During his childhood, Faulkner was deeply influenced by his mother and grandmother, who were both interested in art and literature. His family were fond of storytelling and Faulkner grew up listening to tales about the history of the south and of his great grandfather, who was a Civil War hero. When he was seventeen Faulkner enrolled at the University of Mississippi and met Philip Stone, who mentored the young writer. Faulkner married Estelle Oldham in and hoped to make a living as a novelist. Later in life, struggling to make money, Faulkner moved to California and took a job as a screenwriter in Hollywood. He died in after a fall from a horse and was buried in Oxford, Mississippi.

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The title of "That Evening Sun" refers to a popular black spiritual that begins, "Lordy, how I hate to see that evening sun go down," which implies that once the sun sets, death is sure to follow.

The setting sun is feared by the singer of the spiritual and Nancy alike. Many critics refer to "That Evening Sun" as one of the finest examples of narrative point of view. This introductory point of view is then followed by the narrative voice of 9-year-old Quentin, who recalls the episode as he experienced it at that time. Within this narration, we have the emotionally contrasting adult voices of Nancy and Mr. His selfishness indicates his acceptance of her death as insignificant.

Stovall, the Baptist deacon; why Nancy tries to hang herself; and what the "watermelon" is under her dress. Most important, the children will never comprehend the abject horror that she suffers. Included in these themes is the implied dissolution of Southern aristocracy.

Compson is cold and detached; Mrs. Compson is whining and neurotic; 9-year-old Quentin is calm and rational; 7-year-old Caddy is inquisitive and daring; and 5-year-old Jason is unpleasant and obnoxious. As is always true of Faulkner, we have the distinction between the rich and the poor, and, more important, the inequality and the prejudice found in the treatment of blacks by their white counterparts. We hear that her husband, Jesus, is not allowed to come even to the back doors or kitchens of white houses, to which he remarks, "But white man can hang around mine.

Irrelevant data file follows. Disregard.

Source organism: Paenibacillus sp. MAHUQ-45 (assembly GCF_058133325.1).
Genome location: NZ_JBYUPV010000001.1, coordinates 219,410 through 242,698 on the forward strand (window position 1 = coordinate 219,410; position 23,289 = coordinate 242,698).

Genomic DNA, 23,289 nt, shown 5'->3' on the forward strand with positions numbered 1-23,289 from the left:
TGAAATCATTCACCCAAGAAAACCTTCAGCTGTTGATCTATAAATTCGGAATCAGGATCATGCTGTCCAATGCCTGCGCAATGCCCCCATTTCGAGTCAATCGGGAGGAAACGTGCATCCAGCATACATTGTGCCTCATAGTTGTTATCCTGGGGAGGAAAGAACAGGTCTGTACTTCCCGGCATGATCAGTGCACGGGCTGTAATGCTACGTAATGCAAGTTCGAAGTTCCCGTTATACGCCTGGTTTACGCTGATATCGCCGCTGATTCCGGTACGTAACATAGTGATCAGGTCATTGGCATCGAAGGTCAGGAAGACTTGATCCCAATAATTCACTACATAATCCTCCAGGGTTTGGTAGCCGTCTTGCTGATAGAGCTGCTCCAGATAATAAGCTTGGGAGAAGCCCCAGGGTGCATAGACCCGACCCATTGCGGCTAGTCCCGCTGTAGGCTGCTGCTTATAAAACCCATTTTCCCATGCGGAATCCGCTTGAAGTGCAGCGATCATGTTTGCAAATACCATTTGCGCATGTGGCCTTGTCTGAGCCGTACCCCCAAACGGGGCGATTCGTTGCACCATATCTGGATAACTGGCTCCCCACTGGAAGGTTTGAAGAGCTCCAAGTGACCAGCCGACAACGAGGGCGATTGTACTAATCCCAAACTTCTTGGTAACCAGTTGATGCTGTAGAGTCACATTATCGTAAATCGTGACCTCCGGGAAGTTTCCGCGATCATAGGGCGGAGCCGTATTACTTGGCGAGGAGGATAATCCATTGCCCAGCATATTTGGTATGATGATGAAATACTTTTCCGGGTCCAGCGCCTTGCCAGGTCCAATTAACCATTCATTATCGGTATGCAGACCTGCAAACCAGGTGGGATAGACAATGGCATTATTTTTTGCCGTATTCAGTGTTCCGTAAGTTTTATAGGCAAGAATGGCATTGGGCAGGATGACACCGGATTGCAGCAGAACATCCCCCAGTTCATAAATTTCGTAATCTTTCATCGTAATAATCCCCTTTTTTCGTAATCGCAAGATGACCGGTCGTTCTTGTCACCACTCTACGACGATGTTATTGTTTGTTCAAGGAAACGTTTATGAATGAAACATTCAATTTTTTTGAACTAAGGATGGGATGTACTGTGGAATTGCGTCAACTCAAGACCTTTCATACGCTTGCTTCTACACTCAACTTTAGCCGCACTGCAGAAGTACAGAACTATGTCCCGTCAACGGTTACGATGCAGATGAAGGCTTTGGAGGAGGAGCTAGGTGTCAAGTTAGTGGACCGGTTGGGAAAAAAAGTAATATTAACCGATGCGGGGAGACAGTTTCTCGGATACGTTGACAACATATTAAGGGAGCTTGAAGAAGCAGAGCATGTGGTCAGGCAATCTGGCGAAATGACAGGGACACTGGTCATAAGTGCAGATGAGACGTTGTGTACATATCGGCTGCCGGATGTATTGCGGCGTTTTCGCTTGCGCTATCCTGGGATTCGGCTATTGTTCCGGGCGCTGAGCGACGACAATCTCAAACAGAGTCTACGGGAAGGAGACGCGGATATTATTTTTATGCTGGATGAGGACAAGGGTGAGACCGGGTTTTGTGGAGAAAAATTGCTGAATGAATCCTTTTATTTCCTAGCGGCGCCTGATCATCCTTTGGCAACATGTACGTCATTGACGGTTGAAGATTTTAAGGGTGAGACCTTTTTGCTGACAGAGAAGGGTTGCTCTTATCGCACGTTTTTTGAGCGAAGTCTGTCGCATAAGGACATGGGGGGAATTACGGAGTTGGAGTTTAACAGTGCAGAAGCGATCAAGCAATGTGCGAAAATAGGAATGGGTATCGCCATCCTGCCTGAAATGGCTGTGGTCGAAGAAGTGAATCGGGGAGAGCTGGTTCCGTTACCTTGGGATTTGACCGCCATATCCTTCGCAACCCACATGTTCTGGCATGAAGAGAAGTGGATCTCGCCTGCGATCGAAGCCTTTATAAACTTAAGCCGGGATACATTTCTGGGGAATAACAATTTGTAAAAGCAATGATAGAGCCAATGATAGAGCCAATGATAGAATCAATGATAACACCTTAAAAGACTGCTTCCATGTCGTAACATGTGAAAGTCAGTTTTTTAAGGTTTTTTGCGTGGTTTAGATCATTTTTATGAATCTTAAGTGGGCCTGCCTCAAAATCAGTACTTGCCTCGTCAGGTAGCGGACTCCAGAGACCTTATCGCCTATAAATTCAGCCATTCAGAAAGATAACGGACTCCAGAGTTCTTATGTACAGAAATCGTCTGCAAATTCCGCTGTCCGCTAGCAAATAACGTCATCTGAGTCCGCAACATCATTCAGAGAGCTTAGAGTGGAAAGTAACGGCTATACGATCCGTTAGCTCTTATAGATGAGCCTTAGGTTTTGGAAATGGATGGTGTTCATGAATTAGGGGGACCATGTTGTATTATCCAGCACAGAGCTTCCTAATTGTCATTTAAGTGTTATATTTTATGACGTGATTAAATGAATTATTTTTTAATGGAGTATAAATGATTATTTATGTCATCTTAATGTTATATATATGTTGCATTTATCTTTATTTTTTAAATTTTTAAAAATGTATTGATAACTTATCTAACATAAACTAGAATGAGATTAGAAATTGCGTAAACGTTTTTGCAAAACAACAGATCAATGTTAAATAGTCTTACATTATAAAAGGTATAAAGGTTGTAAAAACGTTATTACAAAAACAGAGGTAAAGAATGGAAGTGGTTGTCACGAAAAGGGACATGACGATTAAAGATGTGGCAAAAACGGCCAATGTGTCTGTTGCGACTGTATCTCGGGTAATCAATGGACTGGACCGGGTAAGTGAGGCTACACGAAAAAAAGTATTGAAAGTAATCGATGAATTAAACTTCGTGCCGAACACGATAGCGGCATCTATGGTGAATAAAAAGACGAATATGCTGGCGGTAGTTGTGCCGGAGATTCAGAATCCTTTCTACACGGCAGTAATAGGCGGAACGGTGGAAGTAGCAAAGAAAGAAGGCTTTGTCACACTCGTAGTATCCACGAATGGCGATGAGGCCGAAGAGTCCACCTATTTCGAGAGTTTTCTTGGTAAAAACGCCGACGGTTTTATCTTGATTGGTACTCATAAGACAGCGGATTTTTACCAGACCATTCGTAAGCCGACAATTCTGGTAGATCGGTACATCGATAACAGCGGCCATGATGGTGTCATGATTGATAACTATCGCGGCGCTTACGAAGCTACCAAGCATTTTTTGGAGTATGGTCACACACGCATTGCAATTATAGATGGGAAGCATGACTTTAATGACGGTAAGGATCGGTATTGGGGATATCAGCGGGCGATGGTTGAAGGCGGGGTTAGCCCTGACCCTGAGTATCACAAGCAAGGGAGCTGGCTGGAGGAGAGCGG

White man can come in my house, but I cant stop him. When white man want to come in my house, I aint got no house.


That Evening Sun

We start with twenty-four-year-old Quentin remembering his hometown of Jefferson. He remembers how she was a prostitute for white men. This, as you can imagine, was a traumatizing experience for poor Nancy. She was beaten by one of her customers. She tried to commit suicide in jail and was beaten there too, and ended up drinking and sleeping too much to blot out the memory of her abusive johns. She also had a husband named Jesus who seemed prone to getting into fights. Then Quentin recalls a specific day when Nancy was afraid to walk home.


That Evening Sun by William Faulkner

There are electric line poles and paved streets; even the black women who still take in laundry have their husbands pick it up and deliver it in cars. But 15 years earlier, the streets would have been filled with black women carrying bundles of clothes balanced on their heads. Nancy was one of the women whom the Compson children liked to watch carry laundry on her head because she could balance her bundle while crawling through fences or walking down in ditches and then up out of them. The emphasis on washing both in the first and last sections unifies the story.


Faulkner's Short Stories

Quentin points out the changes that have taken place in Jefferson since he was a child. This change is symptomatic of the other modernizations that have taken place in the American South since the early s. This signifies that black people in the South are still suffering the consequences of slavery, many years after its abolition, in terms of how white people view and treat them. Active Themes Related Quotes with Explanations Quentin describes how Nancy, a black woman who sometimes worked for the Compsons, would wear her sailor hat on top of the bundle of laundry she carried. While the white children see laundry day as a game, and Nancy as entertaining, it is hard physical labor for the black servants and not something they would be nostalgic for. Jesus never came to help Nancy with the washing, even when she was doing the extra work of cooking for the Compsons because their usual maid, Dilsey, was sick. The fact that he never helps Nancy, even when she is taking on extra work, suggests he is a mean, careless husband.

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